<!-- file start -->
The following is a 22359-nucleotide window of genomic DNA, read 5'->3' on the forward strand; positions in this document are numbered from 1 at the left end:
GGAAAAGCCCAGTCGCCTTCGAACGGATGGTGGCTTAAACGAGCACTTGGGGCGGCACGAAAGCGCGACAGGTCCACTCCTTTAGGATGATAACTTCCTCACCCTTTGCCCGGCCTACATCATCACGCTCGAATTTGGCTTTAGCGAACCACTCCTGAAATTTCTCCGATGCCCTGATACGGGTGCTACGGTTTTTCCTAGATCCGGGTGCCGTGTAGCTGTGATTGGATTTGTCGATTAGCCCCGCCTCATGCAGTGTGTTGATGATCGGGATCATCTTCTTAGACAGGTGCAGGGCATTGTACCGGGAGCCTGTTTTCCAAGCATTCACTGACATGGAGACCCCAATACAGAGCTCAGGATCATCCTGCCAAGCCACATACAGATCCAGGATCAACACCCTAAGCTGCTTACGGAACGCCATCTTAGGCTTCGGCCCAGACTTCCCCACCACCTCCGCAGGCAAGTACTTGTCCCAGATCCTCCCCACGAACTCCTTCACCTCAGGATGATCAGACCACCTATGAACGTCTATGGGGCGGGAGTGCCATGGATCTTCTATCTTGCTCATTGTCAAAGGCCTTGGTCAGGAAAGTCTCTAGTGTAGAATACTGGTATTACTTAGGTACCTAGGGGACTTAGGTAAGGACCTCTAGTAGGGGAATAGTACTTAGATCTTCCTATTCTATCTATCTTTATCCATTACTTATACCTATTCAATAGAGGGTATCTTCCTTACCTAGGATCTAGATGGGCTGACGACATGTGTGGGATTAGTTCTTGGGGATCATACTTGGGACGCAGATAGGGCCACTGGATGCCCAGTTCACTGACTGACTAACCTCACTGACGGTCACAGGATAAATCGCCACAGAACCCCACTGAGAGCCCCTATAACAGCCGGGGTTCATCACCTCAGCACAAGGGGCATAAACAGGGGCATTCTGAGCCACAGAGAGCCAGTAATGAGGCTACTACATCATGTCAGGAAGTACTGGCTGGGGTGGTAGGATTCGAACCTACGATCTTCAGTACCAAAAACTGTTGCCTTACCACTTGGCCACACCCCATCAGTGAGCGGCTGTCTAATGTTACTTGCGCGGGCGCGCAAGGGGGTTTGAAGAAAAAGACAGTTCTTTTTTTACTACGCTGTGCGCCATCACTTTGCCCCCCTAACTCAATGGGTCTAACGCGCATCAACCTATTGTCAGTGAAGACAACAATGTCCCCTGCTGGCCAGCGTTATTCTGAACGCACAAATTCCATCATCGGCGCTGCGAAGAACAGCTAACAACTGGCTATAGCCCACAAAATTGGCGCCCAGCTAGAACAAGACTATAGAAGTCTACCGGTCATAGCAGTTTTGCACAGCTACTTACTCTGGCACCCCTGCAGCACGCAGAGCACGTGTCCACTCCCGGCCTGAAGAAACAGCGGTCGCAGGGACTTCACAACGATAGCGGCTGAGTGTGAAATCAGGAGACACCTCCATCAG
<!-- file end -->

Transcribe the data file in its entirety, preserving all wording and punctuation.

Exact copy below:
The following is a 22359-nucleotide window of genomic DNA, read 5'->3' on the forward strand; positions in this document are numbered from 1 at the left end:
GGAAAAGCCCAGTCGCCTTCGAACGGATGGTGGCTTAAACGAGCACTTGGGGCGGCACGAAAGCGCGACAGGTCCACTCCTTTAGGATGATAACTTCCTCACCCTTTGCCCGGCCTACATCATCACGCTCGAATTTGGCTTTAGCGAACCACTCCTGAAATTTCTCCGATGCCCTGATACGGGTGCTACGGTTTTTCCTAGATCCGGGTGCCGTGTAGCTGTGATTGGATTTGTCGATTAGCCCCGCCTCATGCAGTGTGTTGATGATCGGGATCATCTTCTTAGACAGGTGCAGGGCATTGTACCGGGAGCCTGTTTTCCAAGCATTCACTGACATGGAGACCCCAATACAGAGCTCAGGATCATCCTGCCAAGCCACATACAGATCCAGGATCAACACCCTAAGCTGCTTACGGAACGCCATCTTAGGCTTCGGCCCAGACTTCCCCACCACCTCCGCAGGCAAGTACTTGTCCCAGATCCTCCCCACGAACTCCTTCACCTCAGGATGATCAGACCACCTATGAACGTCTATGGGGCGGGAGTGCCATGGATCTTCTATCTTGCTCATTGTCAAAGGCCTTGGTCAGGAAAGTCTCTAGTGTAGAATACTGGTATTACTTAGGTACCTAGGGGACTTAGGTAAGGACCTCTAGTAGGGGAATAGTACTTAGATCTTCCTATTCTATCTATCTTTATCCATTACTTATACCTATTCAATAGAGGGTATCTTCCTTACCTAGGATCTAGATGGGCTGACGACATGTGTGGGATTAGTTCTTGGGGATCATACTTGGGACGCAGATAGGGCCACTGGATGCCCAGTTCACTGACTGACTAACCTCACTGACGGTCACAGGATAAATCGCCACAGAACCCCACTGAGAGCCCCTATAACAGCCGGGGTTCATCACCTCAGCACAAGGGGCATAAACAGGGGCATTCTGAGCCACAGAGAGCCAGTAATGAGGCTACTACATCATGTCAGGAAGTACTGGCTGGGGTGGTAGGATTCGAACCTACGATCTTCAGTACCAAAAACTGTTGCCTTACCACTTGGCCACACCCCATCAGTGAGCGGCTGTCTAATGTTACTTGCGCGGGCGCGCAAGGGGGTTTGAAGAAAAAGACAGTTCTTTTTTTACTACGCTGTGCGCCATCACTTTGCCCCCCTAACTCAATGGGTCTAACGCGCATCAACCTATTGTCAGTGAAGACAACAATGTCCCCTGCTGGCCAGCGTTATTCTGAACGCACAAATTCCATCATCGGCGCTGCGAAGAACAGCTAACAACTGGCTATAGCCCACAAAATTGGCGCCCAGCTAGAACAAGACTATAGAAGTCTACCGGTCATAGCAGTTTTGCACAGCTACTTACTCTGGCACCCCTGCAGCACGCAGAGCACGTGTCCACTCCCGGCCTGAAGAAACAGCGGTCGCAGGGACTTCACAACGATAGCGGCTGAGTGTGAAATCAGGAGACACCTCCATCAG